Was this page helpful?
Your feedback about this content is important. Let us know what you think.
Additional feedback?
1500 characters remaining
Export (0) Print
Expand All

ISAPI Filter Design Issues

The following developer notes provide additional information about the interaction between ISAPI filters and IIS.

Care is recommended when choosing which notifications to handle. The following issues should be considered:

  • Do not register for a notification unless it is necessary: Filters should be registered to be notified of only those events needed for processing. Some filter notifications are very costly in terms of CPU resources and I/O throughput (most notably SEND_RAW_DATA), and can have a significant impact on the speed and scalability of IIS.

  • Register for SF_NOTIFY_END_OF_NET_SESSION: Most filters should be registered for SF_NOTIFY_END_OF_NET_SESSION, as it is a good time to perform session-level resource maintenance such as buffer recycling. For performance reasons, most filters keep a pool of filter buffers, allocating or freeing them only when the pool is empty or becomes too large to save on the overhead of the memory management.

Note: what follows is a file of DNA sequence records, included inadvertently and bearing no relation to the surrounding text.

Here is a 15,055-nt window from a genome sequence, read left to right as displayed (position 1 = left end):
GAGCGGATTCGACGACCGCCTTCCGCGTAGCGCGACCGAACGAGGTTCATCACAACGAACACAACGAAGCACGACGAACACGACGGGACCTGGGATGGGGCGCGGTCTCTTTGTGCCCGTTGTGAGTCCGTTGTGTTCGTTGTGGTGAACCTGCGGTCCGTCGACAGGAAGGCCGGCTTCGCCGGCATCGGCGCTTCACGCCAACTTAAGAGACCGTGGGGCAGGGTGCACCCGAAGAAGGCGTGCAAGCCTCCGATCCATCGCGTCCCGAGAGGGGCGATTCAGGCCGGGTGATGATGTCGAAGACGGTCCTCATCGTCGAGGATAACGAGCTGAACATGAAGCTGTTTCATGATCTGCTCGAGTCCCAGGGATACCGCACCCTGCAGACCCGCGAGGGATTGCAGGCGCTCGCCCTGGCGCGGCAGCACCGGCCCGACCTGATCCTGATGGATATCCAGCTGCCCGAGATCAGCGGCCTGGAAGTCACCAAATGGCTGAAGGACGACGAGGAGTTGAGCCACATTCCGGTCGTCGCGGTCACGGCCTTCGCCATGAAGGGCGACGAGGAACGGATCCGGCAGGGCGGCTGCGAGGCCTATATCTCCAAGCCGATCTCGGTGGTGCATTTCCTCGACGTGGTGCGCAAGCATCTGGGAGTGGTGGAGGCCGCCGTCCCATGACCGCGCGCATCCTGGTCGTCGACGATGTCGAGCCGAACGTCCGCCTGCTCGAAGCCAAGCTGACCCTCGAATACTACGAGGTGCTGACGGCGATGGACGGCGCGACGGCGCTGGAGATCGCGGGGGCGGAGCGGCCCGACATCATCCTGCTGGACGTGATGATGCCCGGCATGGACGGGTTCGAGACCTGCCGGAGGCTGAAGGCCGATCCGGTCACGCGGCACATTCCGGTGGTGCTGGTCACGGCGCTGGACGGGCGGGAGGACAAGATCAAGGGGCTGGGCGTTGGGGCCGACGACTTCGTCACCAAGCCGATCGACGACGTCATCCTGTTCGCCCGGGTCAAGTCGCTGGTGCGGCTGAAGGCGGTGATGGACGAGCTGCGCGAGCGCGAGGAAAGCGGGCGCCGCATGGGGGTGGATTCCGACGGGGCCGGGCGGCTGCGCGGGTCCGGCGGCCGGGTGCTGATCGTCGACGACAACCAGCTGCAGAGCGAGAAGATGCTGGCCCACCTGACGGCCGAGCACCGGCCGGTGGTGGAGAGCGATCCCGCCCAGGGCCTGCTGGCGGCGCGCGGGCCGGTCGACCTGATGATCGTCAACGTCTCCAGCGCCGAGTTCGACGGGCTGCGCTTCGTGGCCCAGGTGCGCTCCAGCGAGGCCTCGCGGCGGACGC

• Do not attempt to change the notification flags in the metabase: The metabase property FilterFlags contains flags that indicate to IIS which notification types a particular ISAPI filter can support. However, this property is populated by IIS from the bit flags passed in the HTTP_FILTER_VERSION structure from the GetFilterVersion function. FilterFlags should be considered read-only.

Using the different event notification types properly is important. The following issues should be considered:

  • Avoid extended or extraneous processing within filters: Filter notifications that require connection state information from the IIS server are costly to perform and should be avoided within ISAPI filters, if possible. Also, in most cases, an ISAPI filter should return data to the client only when handling an exception case, such as the denial of a request or the generation of an error.